After creating the Script file, we need Virtual Wiring to see it. Virtual Wiring keeps a Script cache (for performance reasons), so it won't see external changes to our Script files until it restarts. From the Virtual wiring Console, type: restart. After a little while, the restart will complete. Now our new Script file is loaded into the cache.

Next we'll copy our Console into our "alarm_system.script" Script. Go to the Console page and select all the lines from our session (if you started from a clean Console, that's all the lines in the Console). Copy them, and go the the Scripts page. At the top, click on the "View Filter" button and select "user". In the list of Scripts, find the "alarm_system.script" and click on its "Edit" Action. Paste the copied lines from the Console into the Script. Delete the lines that are command responses, the status lines, and keep the command lines. Delete any commands your don't want (if you copied the restart command from the Console, be sure to delete that line). Also delete any commands that failed. Click the "Save" button at the bottom of the Scripts page. We've just saved a Script for building our alarm system. Your saved Script should look something like this (we've added a few blank lines to make it read better):

Saving the Alarm System Script
Saving the Alarm System Script

Click here to see the complete text of the "alarm_system.script".


  • In recent versions of Virtual wiring (1.4.0 and later), there's a button at the bottom of the Scripts page called "Session Script". If you click on it, you should see a list of all the successful commands since the last restart. You may be able to copy this list into your "alarm_system.script" Script and save it without editing. Just be sure you copy it before restarting the system.

Since we restarted our system after creating the "alarm_system.script" (see above), our alarm system is no longer running. Click on the "Run" action of "alarm_system.script". Our alarm system is restored. You can run the "alarm_system.script" anytime you want to create your alarm system (just make sure you've plugged in your IO8-G, or the Script will fail).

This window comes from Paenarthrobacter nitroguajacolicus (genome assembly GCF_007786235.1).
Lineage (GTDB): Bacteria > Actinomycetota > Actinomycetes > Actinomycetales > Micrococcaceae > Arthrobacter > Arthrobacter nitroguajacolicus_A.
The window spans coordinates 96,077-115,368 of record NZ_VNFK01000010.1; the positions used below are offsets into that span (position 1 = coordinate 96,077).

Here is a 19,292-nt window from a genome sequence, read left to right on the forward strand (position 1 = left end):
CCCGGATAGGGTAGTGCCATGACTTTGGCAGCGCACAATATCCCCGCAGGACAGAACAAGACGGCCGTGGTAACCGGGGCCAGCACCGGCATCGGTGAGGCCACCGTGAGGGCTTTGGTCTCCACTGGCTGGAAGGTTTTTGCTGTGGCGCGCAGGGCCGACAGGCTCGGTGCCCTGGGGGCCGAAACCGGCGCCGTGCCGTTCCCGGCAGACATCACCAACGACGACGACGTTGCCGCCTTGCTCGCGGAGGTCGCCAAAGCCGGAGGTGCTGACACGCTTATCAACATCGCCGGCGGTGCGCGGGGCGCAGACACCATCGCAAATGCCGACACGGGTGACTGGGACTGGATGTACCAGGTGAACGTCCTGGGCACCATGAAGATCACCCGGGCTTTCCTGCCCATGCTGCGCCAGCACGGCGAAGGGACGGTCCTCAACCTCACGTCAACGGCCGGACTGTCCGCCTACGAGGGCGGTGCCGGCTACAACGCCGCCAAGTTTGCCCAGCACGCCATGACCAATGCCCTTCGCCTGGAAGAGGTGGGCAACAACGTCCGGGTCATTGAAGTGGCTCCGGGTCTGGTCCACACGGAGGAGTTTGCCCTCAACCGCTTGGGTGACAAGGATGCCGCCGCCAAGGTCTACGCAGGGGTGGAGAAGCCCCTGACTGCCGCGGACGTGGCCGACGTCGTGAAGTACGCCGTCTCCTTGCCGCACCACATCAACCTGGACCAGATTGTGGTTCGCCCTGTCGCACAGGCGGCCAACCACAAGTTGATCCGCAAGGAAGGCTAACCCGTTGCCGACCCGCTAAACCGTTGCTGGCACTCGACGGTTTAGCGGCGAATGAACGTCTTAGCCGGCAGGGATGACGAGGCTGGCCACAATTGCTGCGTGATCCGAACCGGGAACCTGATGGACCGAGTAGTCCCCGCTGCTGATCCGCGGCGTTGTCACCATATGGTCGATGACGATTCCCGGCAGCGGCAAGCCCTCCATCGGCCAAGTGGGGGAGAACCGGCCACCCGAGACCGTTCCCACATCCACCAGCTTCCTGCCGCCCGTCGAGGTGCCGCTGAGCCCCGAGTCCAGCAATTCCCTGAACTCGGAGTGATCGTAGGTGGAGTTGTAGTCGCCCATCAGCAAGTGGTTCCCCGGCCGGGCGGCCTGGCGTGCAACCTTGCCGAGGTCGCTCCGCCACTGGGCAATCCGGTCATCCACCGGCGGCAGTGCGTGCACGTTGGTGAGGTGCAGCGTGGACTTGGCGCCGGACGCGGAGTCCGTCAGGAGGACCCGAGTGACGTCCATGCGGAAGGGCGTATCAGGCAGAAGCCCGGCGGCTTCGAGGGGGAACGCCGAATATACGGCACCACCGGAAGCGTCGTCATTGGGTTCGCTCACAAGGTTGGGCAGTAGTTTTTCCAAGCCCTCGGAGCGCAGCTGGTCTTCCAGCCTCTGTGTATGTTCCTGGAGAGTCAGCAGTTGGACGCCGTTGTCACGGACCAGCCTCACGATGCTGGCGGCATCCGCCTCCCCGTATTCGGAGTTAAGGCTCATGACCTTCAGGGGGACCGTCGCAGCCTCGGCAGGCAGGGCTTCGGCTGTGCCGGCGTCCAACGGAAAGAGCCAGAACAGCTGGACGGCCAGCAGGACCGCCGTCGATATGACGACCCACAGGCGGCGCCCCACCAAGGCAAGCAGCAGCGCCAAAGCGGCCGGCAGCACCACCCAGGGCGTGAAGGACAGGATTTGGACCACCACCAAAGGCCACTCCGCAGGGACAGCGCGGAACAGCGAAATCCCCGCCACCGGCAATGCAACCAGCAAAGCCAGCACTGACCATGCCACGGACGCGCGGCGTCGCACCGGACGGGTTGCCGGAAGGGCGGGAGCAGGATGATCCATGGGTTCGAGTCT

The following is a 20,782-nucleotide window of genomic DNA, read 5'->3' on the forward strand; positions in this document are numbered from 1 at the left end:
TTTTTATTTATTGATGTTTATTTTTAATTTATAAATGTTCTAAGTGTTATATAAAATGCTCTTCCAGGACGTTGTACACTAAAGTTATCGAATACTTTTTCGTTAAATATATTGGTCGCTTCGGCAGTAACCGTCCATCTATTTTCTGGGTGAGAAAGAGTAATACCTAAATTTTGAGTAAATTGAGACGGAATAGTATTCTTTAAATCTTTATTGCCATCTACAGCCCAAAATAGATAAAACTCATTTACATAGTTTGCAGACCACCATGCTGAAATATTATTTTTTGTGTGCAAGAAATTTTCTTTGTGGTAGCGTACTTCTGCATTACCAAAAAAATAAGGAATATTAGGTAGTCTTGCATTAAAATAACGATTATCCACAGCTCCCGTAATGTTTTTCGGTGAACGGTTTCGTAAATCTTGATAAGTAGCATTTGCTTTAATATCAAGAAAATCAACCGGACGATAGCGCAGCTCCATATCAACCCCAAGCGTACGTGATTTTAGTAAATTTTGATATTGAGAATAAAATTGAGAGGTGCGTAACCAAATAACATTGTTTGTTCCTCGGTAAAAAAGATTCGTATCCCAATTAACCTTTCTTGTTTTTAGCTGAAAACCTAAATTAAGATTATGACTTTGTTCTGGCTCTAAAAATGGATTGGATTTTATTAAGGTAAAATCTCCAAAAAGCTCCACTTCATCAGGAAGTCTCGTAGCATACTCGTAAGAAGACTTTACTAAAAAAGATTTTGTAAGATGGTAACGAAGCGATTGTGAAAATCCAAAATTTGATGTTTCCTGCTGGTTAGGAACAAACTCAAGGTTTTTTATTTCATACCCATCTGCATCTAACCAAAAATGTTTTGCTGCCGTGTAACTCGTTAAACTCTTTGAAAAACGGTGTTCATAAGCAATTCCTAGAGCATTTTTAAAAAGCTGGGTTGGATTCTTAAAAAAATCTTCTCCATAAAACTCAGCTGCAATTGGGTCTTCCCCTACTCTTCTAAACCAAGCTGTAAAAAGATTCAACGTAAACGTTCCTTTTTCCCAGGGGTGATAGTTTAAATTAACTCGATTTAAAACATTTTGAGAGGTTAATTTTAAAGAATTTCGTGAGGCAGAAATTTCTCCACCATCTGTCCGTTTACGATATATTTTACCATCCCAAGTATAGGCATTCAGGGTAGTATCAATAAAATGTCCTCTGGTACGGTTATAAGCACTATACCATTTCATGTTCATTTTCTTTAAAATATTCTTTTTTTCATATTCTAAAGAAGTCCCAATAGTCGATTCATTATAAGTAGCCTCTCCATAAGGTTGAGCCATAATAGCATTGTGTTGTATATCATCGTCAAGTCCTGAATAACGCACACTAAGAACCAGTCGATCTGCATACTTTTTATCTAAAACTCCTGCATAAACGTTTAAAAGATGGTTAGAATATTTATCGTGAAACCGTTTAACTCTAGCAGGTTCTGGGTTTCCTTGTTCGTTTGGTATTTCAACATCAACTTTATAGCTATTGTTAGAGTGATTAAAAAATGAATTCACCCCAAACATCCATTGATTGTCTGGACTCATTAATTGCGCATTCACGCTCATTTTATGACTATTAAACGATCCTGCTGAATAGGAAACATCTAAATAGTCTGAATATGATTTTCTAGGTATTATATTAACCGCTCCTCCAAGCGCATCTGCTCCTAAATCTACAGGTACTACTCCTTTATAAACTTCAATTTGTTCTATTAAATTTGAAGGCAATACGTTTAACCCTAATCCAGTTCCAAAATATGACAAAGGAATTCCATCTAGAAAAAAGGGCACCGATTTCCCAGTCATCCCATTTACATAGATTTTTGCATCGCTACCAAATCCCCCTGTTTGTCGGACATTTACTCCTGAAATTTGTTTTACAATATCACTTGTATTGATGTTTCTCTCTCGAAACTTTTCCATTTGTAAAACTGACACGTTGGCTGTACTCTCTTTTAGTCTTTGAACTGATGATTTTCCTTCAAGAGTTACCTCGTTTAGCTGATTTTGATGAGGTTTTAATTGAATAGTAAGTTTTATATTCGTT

Testing Things Out

If you've completed all the installation steps, your system should be up and running. Try opening and closing your door/window a few times. Each time the door/window opens, you should get a message which looks something like:

Alarm is on.

door: ALARM!

Try getting your system to respond to a message. Reply to one of your Alarm messages with one of the Alarm Device Commands. Send a message containing only the word status. You should get another response with a status message. Depending on your email system and the internet, it may take a few minutes to hear back (but don't worry, you'll get alarm messages within a few seconds).

If you want to experiment with your system more directly, go to the Device Explorer page. Look at terminals and their values. Try clicking on terminals and entering new values.

Device Explorer View of the Alarm System
Explorer Screen

Wrap Up

We've built an Alarm system which sends alerts using messages. We can also send messages to turn it on and off, reset the alarm, and get status. Here are a few more enhancements you might like.

Automatic Startup

Our system runs when we run the "alarm_system.script". Perhaps you want this script to run automatically, every time you start Virtual Wiring. To do this, we will run the Script from the "startup.script". Go to the Scripts page, click on the "View Filter" and select "user". Open the "startup.script" Script by clicking on its "Edit" action. Add the line:


Now your alarm system will run each time you run Virtual Wiring.

To get Virtual Wiring to run each time your Pi boots up, open your Pi's /etc/rc.local file and add a line like:

cd /home/pi/vw_application && sudo su pi -c ./rc_local_script

The rc.local file runs each time your Pi boots. We've added a line to run Virtual Wiring. You'll need to make the "cd" path be the location where you've installed Virtual Wiring.

That's it. Your alarm system will start running every time your start your Pi.

Adding More Sensors

We've got 7 unused terminals on our IO8-G that can measure digital inputs, analog inputs, and temperature; we've also got a NC door/window sensor circuit to which we can add more normally closed sensors. What else do you want to add? A low/high temperature alarm? A motion sensor? A moisture detector? Go for it!

Is your DLP IO8-G terminal block getting crowded? Look at our terminal expander board.

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Page last updated: Mon Jan 4 22:52:55 2016 (UTC)